Tremor Symptoms

  • Symptoms

    Classic symptoms of tremors include rhythmic shaking of the head, hands, legs, or trunk Table 01. Rhythmic shaking often results in loss of manual dexterity or clumsiness. Voice tremors give speech a shaky, quivering quality. Other symptoms include slow voluntary movements and unsteadiness or shaking legs while standing.

    Tremors are categorized according to their symptoms Table 02. Tremors vary according to their speed, severity, frequency, and whether they occur while resting or during directed movement. Substances such as caffeine may exacerbate postural tremors.

    Table 1.  Characteristics of Tremors

    Slow, rhythmic movements involving the fingers, hands, arms, legs, head, or trunk.
    Onset of early adulthood, but occasionally later adulthood.
    Quivering or shaky voice
    Difficulty writing or handling utensils
    Symptoms occur only at rest and stop during movement, or only during movement and stop at rest
    Symptoms become milder or disappear after consuming alcohol
    Symptoms exacerbated by stressful situations, such as before speaking in front of a crowd

    Table 2.  Tremor Classifications

    Enhanced physiologic tremor Essential tremor Intention tremor Rest tremor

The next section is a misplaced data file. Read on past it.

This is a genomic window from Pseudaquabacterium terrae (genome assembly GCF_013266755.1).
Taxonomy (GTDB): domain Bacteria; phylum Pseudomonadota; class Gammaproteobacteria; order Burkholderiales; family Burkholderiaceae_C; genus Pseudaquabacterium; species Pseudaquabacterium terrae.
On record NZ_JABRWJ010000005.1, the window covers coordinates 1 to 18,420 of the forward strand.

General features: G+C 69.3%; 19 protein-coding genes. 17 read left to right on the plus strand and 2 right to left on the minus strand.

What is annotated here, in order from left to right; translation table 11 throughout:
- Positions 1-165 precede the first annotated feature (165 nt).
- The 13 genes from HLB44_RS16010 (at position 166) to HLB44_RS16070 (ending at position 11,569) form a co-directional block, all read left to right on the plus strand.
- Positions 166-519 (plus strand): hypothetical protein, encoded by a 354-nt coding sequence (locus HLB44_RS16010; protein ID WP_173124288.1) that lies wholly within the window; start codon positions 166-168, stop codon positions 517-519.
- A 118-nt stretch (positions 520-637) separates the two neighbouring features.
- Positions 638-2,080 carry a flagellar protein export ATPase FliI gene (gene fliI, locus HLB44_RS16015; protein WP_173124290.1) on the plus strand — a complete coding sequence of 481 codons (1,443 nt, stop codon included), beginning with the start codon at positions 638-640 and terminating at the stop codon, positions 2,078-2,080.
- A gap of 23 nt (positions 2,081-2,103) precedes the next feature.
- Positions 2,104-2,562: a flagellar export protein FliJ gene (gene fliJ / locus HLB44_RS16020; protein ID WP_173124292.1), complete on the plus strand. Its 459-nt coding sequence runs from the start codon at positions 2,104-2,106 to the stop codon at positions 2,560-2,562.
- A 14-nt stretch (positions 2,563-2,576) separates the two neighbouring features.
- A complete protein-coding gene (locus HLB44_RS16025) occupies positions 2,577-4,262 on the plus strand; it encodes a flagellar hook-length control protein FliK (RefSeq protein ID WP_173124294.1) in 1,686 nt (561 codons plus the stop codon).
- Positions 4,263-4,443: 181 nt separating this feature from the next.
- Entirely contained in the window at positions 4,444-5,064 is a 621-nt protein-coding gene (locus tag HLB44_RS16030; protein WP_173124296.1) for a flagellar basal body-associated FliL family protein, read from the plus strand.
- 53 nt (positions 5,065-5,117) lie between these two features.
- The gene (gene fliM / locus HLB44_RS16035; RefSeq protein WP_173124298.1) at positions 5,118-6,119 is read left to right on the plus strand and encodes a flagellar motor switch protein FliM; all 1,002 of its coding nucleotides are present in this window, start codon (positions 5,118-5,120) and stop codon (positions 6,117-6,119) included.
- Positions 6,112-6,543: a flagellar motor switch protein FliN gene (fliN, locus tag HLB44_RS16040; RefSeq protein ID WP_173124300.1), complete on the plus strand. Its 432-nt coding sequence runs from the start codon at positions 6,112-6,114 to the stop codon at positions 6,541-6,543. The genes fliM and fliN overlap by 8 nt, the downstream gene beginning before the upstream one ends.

Fine tremors with a frequency of 8 to 12 HzOccurs during movement or when holding a fixed position (postural tremor)Does not normally produce symptomsMovement may not be apparent until it is exaggerated by anxiety, coffee consumption, hyperthyroidism, or drugs such as lithium and tricyclic antidepressantsAmplitude and frequency vary among different people and within same person at different times Occurs on both sides of bodyOccurs during movement or when holding a fixed position (postural tremor)Often involves the head and voice, and can involve the hands, legs, or trunk.Can occur in the absence of stimuliApproximately half are inherited, and half are sporadicConsumption of alcohol can reduce these tremorsTremors are most noticeable when head or hands are held outstretched against gravity, and least prominent at restTremors can be exacerbated by tasks requiring precision, such as writing Large, irregular, and slow tremors of 2-4 HzOccur when person makes a purposeful motionCan be caused by damage to the cerebellum Usually associated with Parkinson's diseaseTremor in a relaxed, supported limb, usually beginning in the fingers and later involving the arms and legsInvolves a characteristic ?pill-rolling? movementParkinsonian tremor is slow, approximately 3-8 Hz, and can be suppressed by voluntary movement
  • Risk Factors

    Having a family history of tremor puts you at risk for developing a tremor yourself. Essential tremors can cluster in families, and when they do, are called familial tremors. Up to 50% of essential tremors are inherited disorders.

    Certain underlying diseases cause tremor. Neurological diseases such as Parkinson's disease, multiple sclerosis, chronic alcoholism, cerebellar damage, or stroke can all cause tremor. Parkinson's disease is characterized by rest tremors, whereas multiple sclerosis, chronic alcoholism, stroke, and cerebellar damage cause intention tremors.

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